Sunday, March 14, 2010

Free Translation

I subscribe to Chicago's venerable Poetry magazine. My initial reason was that it was a way into the complex and hard to navigate pathways of American poetry, but it's probably only fitfully good at this task; rather its got more of a world view, which I've found particularly useful. I first read Bolano in translation in Poetry, for instance, and even though I'd not heard of him at the time, was immediately bowled over by his work. Their poetry selection is far from remarkable, but at least it is pluralistic. For instance, in the latest issue, I'm perplexed why they'd give 9 pages to Dorothea Grossman. It's not that the poetry is necessarily bad (though read "Love Poem", which comes close enough), but that it has so little character to it. Yet a few pages on we have some lovely translations of German poet Giselda Kraft, that demand to be re-read.

Unlike our own Poetry Review, which you cannot read online, except for a few extracts, Poetry is online in its entirety, yet I like the slim little volumes that come through the door every month (far more portable for that matter than either PN Review or Poetry Review) enough to continue subscribing to what I could just read free online. There's a fascinating "conversation" between my favourite essayist Adam Kirsch and poet/translator/anthologist Ilya Kaminsky, that makes me want to pick up the latter's Ecco Anthology of International Poetry. The question of whether poetry can be translated is a very good one. But as Kaminsky indicates, both the King James' Version and Chapman's Homer are translations. The conversation seemed an appropriate follow on to some of the conversations we had in Norwich last June, particularly from the English-language Indian writers who were there.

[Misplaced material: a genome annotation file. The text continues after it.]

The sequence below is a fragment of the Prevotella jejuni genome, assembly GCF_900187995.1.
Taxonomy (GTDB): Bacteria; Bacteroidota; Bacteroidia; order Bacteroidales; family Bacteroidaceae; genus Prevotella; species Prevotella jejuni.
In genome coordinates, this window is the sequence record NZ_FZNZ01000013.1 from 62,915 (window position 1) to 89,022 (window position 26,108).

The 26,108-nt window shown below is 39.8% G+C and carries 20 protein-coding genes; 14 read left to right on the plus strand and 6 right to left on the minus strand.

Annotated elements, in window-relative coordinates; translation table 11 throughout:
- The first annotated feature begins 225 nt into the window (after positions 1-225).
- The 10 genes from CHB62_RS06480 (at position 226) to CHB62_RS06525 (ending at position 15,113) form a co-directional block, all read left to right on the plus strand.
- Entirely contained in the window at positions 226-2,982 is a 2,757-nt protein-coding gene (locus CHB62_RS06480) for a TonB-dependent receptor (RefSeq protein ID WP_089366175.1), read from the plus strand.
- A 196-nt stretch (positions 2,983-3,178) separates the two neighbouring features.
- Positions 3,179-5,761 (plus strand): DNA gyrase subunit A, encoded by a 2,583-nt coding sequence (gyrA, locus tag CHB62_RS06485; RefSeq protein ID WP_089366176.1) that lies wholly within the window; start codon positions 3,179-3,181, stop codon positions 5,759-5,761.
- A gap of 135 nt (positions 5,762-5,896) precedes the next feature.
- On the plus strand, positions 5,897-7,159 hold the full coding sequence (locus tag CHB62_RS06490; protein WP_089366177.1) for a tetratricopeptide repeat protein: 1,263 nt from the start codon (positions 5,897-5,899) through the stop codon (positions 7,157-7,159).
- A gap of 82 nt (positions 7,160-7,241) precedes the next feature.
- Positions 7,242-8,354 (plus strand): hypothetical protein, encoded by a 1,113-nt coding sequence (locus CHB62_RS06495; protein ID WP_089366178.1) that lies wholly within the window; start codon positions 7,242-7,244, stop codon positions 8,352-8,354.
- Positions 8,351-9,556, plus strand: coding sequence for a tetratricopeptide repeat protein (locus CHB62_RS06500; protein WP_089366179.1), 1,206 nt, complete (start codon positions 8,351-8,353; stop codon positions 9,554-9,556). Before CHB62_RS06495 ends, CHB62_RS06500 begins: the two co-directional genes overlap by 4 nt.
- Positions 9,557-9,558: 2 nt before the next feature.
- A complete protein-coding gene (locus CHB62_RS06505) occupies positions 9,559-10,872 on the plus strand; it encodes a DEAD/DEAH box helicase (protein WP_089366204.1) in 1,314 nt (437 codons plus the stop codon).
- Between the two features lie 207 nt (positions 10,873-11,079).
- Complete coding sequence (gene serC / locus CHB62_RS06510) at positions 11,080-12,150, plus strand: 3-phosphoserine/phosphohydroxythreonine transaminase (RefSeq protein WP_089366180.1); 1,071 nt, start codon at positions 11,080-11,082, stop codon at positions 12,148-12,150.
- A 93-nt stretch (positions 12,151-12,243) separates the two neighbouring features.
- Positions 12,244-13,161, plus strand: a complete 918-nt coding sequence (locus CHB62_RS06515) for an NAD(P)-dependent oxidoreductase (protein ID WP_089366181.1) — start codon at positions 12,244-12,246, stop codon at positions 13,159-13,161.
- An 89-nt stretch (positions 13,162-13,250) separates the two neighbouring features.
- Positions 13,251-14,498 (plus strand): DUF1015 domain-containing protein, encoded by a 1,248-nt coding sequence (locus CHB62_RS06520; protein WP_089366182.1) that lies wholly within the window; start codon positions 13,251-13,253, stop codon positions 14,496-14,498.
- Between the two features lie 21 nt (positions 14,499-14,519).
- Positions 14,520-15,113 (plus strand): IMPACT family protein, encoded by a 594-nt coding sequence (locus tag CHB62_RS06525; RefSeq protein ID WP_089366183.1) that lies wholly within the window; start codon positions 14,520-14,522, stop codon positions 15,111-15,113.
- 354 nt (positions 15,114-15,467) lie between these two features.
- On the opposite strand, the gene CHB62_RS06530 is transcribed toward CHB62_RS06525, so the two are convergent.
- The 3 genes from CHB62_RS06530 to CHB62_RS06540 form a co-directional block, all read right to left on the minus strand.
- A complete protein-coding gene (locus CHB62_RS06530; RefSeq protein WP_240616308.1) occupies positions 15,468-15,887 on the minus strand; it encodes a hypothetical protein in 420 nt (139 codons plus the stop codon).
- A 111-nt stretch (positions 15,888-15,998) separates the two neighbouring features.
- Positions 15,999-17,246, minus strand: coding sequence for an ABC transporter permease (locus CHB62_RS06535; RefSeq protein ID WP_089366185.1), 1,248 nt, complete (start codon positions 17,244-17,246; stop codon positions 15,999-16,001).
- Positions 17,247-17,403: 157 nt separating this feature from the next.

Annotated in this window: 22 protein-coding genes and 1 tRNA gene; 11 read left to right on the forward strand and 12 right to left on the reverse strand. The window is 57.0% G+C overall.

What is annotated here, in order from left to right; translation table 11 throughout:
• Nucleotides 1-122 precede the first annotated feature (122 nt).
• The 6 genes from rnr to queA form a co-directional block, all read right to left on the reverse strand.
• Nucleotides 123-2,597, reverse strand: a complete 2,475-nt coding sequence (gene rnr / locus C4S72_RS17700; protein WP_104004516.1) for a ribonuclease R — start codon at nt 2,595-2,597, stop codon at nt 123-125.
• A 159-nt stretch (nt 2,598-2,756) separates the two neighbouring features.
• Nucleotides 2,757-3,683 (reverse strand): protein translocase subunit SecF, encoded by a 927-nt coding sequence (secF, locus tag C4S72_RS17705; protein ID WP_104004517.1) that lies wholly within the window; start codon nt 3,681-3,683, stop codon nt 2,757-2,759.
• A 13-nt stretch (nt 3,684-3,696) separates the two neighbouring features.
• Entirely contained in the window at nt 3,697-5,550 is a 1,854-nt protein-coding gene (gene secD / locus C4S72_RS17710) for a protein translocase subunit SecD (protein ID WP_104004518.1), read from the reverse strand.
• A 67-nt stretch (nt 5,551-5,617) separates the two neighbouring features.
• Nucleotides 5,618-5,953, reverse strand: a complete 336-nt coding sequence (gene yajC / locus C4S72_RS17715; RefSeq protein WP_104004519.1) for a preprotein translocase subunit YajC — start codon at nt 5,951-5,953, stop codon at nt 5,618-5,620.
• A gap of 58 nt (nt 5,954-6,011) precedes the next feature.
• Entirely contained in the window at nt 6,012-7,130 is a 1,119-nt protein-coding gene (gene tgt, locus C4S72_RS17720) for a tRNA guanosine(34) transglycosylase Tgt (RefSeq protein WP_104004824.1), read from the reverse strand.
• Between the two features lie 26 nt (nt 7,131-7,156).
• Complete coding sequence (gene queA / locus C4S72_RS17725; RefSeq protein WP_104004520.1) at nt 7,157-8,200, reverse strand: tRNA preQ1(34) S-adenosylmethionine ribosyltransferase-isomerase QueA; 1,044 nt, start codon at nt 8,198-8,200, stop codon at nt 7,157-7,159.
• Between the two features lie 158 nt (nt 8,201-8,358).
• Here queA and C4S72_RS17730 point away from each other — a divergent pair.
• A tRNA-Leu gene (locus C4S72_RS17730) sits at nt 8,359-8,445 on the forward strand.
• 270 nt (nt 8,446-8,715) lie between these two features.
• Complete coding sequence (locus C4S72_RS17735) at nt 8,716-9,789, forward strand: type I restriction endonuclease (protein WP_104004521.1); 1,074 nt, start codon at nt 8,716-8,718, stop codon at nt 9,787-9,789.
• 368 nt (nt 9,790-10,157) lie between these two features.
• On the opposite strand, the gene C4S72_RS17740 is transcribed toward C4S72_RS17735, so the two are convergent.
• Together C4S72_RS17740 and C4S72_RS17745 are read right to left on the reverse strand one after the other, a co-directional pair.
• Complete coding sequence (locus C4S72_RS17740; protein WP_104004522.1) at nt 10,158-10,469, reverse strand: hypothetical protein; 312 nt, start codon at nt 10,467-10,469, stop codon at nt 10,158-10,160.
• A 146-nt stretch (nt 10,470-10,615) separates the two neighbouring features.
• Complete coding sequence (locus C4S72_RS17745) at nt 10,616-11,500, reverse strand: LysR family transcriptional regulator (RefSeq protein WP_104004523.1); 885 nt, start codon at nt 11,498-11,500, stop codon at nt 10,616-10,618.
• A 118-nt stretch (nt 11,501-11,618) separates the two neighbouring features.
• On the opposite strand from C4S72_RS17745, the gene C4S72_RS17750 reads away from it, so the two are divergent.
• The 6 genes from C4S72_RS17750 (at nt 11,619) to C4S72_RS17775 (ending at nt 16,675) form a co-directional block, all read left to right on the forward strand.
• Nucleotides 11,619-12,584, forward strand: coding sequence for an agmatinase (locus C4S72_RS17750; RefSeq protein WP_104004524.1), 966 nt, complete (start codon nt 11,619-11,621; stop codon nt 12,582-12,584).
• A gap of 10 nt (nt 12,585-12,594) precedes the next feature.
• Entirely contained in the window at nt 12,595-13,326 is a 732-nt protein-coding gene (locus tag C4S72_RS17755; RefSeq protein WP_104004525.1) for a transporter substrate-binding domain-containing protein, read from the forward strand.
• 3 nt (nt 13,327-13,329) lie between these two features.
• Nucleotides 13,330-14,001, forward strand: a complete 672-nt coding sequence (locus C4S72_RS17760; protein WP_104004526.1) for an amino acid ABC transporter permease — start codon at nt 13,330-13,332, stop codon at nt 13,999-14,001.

I also found Chen Li's essay on translation particularly fascinating. The poetry examples given are readable by a western reader because of their visual nature, a sort of Taiwanese concrete poetry. Finally, its odd that the first time I should read of Jasmine Donahaye's "Self-portrait as Ruth" is here, in an American magazine, given that she's Welsh-based and published by Cambridge's Salt. On the short extracts given here, and on the Salt website, she seems a remarkably original poet.

And since I'm talking about poetry, it's worth mentioning that there's a launch for a number of new poetry pamphlets from Knives, Forks and Spoons Press, next Tuesday at The Crescent, Salford.  Well worth attending if you've any interested in hearing new and original work.

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